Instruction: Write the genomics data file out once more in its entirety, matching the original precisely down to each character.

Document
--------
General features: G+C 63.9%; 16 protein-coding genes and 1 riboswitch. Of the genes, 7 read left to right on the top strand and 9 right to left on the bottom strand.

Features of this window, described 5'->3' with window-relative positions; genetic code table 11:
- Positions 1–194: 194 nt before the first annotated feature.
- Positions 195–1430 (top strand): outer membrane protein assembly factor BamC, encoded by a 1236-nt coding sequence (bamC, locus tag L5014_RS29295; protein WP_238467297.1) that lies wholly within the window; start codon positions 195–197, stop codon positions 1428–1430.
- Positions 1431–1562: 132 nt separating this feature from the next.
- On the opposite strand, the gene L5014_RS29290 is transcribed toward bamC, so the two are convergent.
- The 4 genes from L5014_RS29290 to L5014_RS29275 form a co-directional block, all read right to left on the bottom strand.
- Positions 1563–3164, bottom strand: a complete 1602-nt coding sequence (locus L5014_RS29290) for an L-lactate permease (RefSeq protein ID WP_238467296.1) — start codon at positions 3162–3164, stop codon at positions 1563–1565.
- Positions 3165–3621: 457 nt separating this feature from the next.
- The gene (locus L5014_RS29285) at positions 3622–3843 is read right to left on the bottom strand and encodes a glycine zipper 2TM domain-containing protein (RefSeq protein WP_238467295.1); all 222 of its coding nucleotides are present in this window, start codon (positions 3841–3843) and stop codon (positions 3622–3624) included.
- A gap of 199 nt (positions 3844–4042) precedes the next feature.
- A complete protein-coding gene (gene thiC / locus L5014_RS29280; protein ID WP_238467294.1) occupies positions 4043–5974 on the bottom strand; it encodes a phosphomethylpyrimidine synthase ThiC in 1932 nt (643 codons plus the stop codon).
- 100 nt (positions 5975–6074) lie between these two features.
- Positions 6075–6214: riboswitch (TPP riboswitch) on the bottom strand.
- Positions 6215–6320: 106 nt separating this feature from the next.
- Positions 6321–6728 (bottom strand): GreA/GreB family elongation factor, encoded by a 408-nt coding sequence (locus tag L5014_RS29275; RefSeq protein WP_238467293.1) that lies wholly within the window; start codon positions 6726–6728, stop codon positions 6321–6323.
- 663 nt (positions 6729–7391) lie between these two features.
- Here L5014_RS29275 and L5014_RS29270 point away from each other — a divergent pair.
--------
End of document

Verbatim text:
General features: G+C 63.9%; 16 protein-coding genes and 1 riboswitch. Of the genes, 7 read left to right on the top strand and 9 right to left on the bottom strand.

Features of this window, described 5'->3' with window-relative positions; genetic code table 11:
- Positions 1–194: 194 nt before the first annotated feature.
- Positions 195–1430 (top strand): outer membrane protein assembly factor BamC, encoded by a 1236-nt coding sequence (bamC, locus tag L5014_RS29295; protein WP_238467297.1) that lies wholly within the window; start codon positions 195–197, stop codon positions 1428–1430.
- Positions 1431–1562: 132 nt separating this feature from the next.
- On the opposite strand, the gene L5014_RS29290 is transcribed toward bamC, so the two are convergent.
- The 4 genes from L5014_RS29290 to L5014_RS29275 form a co-directional block, all read right to left on the bottom strand.
- Positions 1563–3164, bottom strand: a complete 1602-nt coding sequence (locus L5014_RS29290) for an L-lactate permease (RefSeq protein ID WP_238467296.1) — start codon at positions 3162–3164, stop codon at positions 1563–1565.
- Positions 3165–3621: 457 nt separating this feature from the next.
- The gene (locus L5014_RS29285) at positions 3622–3843 is read right to left on the bottom strand and encodes a glycine zipper 2TM domain-containing protein (RefSeq protein WP_238467295.1); all 222 of its coding nucleotides are present in this window, start codon (positions 3841–3843) and stop codon (positions 3622–3624) included.
- A gap of 199 nt (positions 3844–4042) precedes the next feature.
- A complete protein-coding gene (gene thiC / locus L5014_RS29280; protein ID WP_238467294.1) occupies positions 4043–5974 on the bottom strand; it encodes a phosphomethylpyrimidine synthase ThiC in 1932 nt (643 codons plus the stop codon).
- 100 nt (positions 5975–6074) lie between these two features.
- Positions 6075–6214: riboswitch (TPP riboswitch) on the bottom strand.
- Positions 6215–6320: 106 nt separating this feature from the next.
- Positions 6321–6728 (bottom strand): GreA/GreB family elongation factor, encoded by a 408-nt coding sequence (locus tag L5014_RS29275; RefSeq protein WP_238467293.1) that lies wholly within the window; start codon positions 6726–6728, stop codon positions 6321–6323.
- 663 nt (positions 6729–7391) lie between these two features.
- Here L5014_RS29275 and L5014_RS29270 point away from each other — a divergent pair.